Friday, October 28, 2011

Sarbanes-Oxley Whistleblower Provision Not Limited to Allegations of Fraud against Shareholders Says SEC Amicus Brief

The whistleblower provision of the Sarbanes Oxley Act, codified in Section 806, is not limited to allegations of fraud against shareholders or to conduct that is otherwise adverse to the interests of investors, contended the SEC in an amicus brief submitted to the DOL Administrative Review Board. There is nothing in the language of Section 806, said the SEC, indicating that the listed categories of laws and regulations to which an employee’s communication must relate, such as wire fraud, mail fraud and violations of SEC regulations, is qualified by a requirement that it must be related to fraud against shareholders or of a type that would be adverse to investors’ interests. Sylvester v. Parexel International LLC, ARB Case No. 07-123.

The SEC also said that the whistleblower should not have to establish that the protected activity definitively and specifically relates to a violation of one or more of the laws listed in Section 806. Although acknowledging that the Administrative Review Board and most courts require that an employee’s communications definitively and specifically relate to one or more of the federal laws or regulations specified in Section 806, the SEC pointed out that this qualification is not required. If the requirement should be adopted, continued the Commission, it should be interpreted consistent with the remedial purpose of Section 806.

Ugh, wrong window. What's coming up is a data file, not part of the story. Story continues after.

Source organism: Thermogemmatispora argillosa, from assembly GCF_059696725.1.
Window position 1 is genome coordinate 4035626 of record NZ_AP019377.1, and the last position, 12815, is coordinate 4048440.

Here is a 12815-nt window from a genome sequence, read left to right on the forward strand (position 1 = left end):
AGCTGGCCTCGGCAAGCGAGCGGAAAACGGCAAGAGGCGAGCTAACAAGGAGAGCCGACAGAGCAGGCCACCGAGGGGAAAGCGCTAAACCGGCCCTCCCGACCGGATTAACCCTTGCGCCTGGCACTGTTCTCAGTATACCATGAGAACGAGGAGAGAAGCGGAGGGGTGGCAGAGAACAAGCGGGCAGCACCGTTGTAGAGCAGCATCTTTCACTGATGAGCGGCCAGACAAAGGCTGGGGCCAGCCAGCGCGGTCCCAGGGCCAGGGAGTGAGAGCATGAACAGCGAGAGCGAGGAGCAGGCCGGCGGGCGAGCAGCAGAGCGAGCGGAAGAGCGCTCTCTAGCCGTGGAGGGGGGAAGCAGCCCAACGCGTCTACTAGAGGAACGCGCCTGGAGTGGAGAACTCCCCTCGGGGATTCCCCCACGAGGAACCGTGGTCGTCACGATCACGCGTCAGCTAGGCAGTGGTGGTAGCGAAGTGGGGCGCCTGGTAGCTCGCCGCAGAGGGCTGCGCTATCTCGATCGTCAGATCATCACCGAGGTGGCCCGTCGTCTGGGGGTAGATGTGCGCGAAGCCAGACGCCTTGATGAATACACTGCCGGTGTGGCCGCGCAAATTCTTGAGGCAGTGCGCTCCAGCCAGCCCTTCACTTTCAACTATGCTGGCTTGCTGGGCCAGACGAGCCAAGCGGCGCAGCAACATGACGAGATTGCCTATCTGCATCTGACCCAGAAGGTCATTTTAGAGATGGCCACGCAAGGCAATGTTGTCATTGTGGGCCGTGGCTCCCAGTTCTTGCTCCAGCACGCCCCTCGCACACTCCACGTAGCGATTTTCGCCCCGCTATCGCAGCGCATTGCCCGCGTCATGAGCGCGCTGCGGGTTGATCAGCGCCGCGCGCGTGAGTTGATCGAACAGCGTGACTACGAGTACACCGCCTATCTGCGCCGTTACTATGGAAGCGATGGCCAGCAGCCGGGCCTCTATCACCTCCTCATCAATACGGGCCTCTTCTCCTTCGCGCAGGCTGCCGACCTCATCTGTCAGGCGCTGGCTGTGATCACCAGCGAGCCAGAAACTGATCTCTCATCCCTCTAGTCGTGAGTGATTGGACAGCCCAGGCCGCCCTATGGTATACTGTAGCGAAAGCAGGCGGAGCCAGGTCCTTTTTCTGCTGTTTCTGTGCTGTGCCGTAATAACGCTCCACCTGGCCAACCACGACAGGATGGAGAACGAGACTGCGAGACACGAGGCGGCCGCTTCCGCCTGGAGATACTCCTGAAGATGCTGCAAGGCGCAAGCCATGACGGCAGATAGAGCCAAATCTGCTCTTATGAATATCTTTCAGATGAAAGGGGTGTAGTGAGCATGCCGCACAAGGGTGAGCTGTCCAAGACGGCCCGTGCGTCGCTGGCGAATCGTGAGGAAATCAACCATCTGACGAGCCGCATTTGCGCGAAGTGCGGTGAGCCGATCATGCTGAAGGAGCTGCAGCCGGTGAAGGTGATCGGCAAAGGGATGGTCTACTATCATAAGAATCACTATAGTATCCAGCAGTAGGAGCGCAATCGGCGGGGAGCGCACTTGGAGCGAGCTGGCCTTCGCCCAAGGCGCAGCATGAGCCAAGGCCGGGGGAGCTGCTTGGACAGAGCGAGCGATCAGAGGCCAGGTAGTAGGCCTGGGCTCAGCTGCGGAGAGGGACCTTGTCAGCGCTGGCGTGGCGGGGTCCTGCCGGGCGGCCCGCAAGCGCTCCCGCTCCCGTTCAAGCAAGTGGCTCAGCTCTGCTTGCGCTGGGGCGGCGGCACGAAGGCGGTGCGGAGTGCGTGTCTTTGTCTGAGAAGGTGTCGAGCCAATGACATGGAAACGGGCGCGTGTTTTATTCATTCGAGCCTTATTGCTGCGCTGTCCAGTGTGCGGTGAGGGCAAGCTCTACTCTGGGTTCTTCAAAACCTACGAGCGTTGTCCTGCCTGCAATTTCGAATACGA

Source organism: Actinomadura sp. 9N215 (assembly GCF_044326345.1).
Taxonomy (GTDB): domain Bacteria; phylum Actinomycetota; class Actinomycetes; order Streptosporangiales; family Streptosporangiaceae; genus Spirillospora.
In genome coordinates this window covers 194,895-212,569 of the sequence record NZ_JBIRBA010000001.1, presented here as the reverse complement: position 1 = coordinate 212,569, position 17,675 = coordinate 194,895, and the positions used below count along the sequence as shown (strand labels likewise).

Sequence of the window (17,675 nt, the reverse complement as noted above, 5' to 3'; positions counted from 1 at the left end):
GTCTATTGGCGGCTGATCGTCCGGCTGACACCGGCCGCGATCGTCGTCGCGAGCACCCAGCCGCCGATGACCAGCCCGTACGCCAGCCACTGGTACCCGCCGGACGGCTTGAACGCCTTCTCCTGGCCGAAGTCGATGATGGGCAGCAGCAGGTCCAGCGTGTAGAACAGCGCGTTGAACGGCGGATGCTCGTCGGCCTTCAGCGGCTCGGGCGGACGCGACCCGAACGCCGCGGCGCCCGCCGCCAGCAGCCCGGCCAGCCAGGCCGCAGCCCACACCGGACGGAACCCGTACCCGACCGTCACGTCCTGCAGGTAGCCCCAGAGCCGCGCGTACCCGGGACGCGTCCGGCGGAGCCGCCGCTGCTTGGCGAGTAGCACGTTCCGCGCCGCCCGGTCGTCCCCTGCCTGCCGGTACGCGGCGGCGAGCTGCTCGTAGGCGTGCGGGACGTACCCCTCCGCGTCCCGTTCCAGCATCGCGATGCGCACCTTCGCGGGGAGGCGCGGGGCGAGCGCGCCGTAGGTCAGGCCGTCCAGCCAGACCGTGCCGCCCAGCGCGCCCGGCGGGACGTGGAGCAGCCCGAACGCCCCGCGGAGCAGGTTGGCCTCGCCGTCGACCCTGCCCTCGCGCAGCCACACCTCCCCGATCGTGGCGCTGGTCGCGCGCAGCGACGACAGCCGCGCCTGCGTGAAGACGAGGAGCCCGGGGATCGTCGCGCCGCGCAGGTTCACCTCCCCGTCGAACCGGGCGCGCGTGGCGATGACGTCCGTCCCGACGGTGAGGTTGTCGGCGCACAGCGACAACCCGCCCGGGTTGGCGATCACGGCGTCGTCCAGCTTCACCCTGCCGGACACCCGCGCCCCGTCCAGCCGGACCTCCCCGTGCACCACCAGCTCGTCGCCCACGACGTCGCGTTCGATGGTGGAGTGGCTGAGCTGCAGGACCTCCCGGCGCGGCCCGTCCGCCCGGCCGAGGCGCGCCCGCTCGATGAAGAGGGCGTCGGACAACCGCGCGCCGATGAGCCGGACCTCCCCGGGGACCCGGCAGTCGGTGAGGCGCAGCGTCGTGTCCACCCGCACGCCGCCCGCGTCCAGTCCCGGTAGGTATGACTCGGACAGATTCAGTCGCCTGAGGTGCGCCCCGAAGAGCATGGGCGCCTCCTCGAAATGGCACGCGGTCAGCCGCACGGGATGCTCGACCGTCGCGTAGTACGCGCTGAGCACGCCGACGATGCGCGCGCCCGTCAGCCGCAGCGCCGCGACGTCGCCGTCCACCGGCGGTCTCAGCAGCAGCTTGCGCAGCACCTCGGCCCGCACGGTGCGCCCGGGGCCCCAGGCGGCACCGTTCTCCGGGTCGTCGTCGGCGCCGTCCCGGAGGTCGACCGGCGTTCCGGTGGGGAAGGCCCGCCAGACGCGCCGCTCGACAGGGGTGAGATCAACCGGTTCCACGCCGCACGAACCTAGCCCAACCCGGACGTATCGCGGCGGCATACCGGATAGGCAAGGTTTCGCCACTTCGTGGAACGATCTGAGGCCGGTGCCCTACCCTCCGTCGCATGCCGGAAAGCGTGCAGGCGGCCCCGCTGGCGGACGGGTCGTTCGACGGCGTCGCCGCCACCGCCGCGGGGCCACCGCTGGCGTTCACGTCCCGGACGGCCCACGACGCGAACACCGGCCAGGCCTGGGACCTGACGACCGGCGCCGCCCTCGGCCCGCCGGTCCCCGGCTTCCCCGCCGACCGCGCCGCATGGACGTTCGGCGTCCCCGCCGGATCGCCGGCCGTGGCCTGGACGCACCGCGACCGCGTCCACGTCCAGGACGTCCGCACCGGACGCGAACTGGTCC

Although the SEC does not favor the use of the phrase “definitively and
specifically,” calling it overly narrow and strict, the Commission agrees with the courts that a certain degree of specificity is required. General inquiries are not enough.

The term “definitively and specifically” appears to have originated in a whistleblower case brought under the Energy Reorganization Act. There, the Sixth Circuit said that to constitute a protected safety report, an employee’s acts must implicate safety definitively and specifically. Am. Nuclear Res., Inc. v. U.S. Dep’t of Labor, 134 F.3d 1292 (6th Cir. 1998). But the Sixth Circuit also emphasized that whistleblower statutes should be interpreted broadly.

According to amicus, the courts that have adopted the definitively and specifically requirement in applying Section 806 have generally interpreted it in a manner consistent with the whistleblower provision’s remedial purpose. Section 806 requires only that the employee’s communication regard.conduct which the employee reasonably believes constitutes a violation of one of the enumerated federal laws or SEC regulations. The SEC does not believe that the qualification that the communication “must relate ‘definitively and specifically’ to” one of those laws should be added.

Although the courts generally have accepted the qualification, said the SEC, they have given it an appropriate interpretation consistent with the remedial purposes of Section 806. The SEC agrees with courts that have focused on the degree to which the communication can be reasonably understood by the employer to implicate a possible violation of one of the enumerated laws. As the Fourth Circuit explained in Welch v. Chao, 536 F.3d 269, 275 (4th Cir. 2008), this requirement ensures that an employee’s communications to his employer are factually specific and identify the specific conduct that the employee believes to be illegal. Beyond that, the SEC does not believe that the employee’s communication needs to include a detailed analysis of the alleged violation in order to be protected activity.